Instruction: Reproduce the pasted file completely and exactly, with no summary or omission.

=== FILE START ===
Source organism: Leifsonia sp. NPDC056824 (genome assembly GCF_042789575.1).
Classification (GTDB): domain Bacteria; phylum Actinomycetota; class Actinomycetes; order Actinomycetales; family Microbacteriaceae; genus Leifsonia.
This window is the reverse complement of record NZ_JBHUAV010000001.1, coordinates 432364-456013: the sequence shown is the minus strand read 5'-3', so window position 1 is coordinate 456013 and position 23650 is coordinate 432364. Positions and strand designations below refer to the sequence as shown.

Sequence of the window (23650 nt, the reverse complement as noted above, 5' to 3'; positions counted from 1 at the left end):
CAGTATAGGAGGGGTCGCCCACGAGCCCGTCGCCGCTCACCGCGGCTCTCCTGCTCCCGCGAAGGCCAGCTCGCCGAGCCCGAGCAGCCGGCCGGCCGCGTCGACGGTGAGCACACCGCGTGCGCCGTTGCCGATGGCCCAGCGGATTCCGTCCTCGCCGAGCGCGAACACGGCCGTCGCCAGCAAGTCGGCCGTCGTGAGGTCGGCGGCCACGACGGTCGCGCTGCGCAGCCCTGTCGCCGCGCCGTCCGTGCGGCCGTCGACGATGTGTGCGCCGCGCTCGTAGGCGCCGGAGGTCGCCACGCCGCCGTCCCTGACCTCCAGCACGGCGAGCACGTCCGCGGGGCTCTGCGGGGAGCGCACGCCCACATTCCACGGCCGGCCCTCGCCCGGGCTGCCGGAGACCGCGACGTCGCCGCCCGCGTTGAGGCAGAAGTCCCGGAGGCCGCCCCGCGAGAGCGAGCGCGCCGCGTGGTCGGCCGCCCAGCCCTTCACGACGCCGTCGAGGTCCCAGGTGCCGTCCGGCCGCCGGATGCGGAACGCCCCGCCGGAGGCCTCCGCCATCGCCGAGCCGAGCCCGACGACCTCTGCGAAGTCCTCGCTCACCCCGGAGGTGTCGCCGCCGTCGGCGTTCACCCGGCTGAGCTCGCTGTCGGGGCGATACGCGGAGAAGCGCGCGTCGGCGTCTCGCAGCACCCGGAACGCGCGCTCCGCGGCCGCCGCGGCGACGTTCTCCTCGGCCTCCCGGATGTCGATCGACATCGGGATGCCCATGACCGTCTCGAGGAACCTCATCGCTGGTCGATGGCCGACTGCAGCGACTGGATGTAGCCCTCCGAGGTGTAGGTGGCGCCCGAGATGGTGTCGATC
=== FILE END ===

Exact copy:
Source organism: Leifsonia sp. NPDC056824 (genome assembly GCF_042789575.1).
Classification (GTDB): domain Bacteria; phylum Actinomycetota; class Actinomycetes; order Actinomycetales; family Microbacteriaceae; genus Leifsonia.
This window is the reverse complement of record NZ_JBHUAV010000001.1, coordinates 432364-456013: the sequence shown is the minus strand read 5'-3', so window position 1 is coordinate 456013 and position 23650 is coordinate 432364. Positions and strand designations below refer to the sequence as shown.

Sequence of the window (23650 nt, the reverse complement as noted above, 5' to 3'; positions counted from 1 at the left end):
CAGTATAGGAGGGGTCGCCCACGAGCCCGTCGCCGCTCACCGCGGCTCTCCTGCTCCCGCGAAGGCCAGCTCGCCGAGCCCGAGCAGCCGGCCGGCCGCGTCGACGGTGAGCACACCGCGTGCGCCGTTGCCGATGGCCCAGCGGATTCCGTCCTCGCCGAGCGCGAACACGGCCGTCGCCAGCAAGTCGGCCGTCGTGAGGTCGGCGGCCACGACGGTCGCGCTGCGCAGCCCTGTCGCCGCGCCGTCCGTGCGGCCGTCGACGATGTGTGCGCCGCGCTCGTAGGCGCCGGAGGTCGCCACGCCGCCGTCCCTGACCTCCAGCACGGCGAGCACGTCCGCGGGGCTCTGCGGGGAGCGCACGCCCACATTCCACGGCCGGCCCTCGCCCGGGCTGCCGGAGACCGCGACGTCGCCGCCCGCGTTGAGGCAGAAGTCCCGGAGGCCGCCCCGCGAGAGCGAGCGCGCCGCGTGGTCGGCCGCCCAGCCCTTCACGACGCCGTCGAGGTCCCAGGTGCCGTCCGGCCGCCGGATGCGGAACGCCCCGCCGGAGGCCTCCGCCATCGCCGAGCCGAGCCCGACGACCTCTGCGAAGTCCTCGCTCACCCCGGAGGTGTCGCCGCCGTCGGCGTTCACCCGGCTGAGCTCGCTGTCGGGGCGATACGCGGAGAAGCGCGCGTCGGCGTCTCGCAGCACCCGGAACGCGCGCTCCGCGGCCGCCGCGGCGACGTTCTCCTCGGCCTCCCGGATGTCGATCGACATCGGGATGCCCATGACCGTCTCGAGGAACCTCATCGCTGGTCGATGGCCGACTGCAGCGACTGGATGTAGCCCTCCGAGGTGTAGGTGGCGCCCGAGATGGTGTCGATC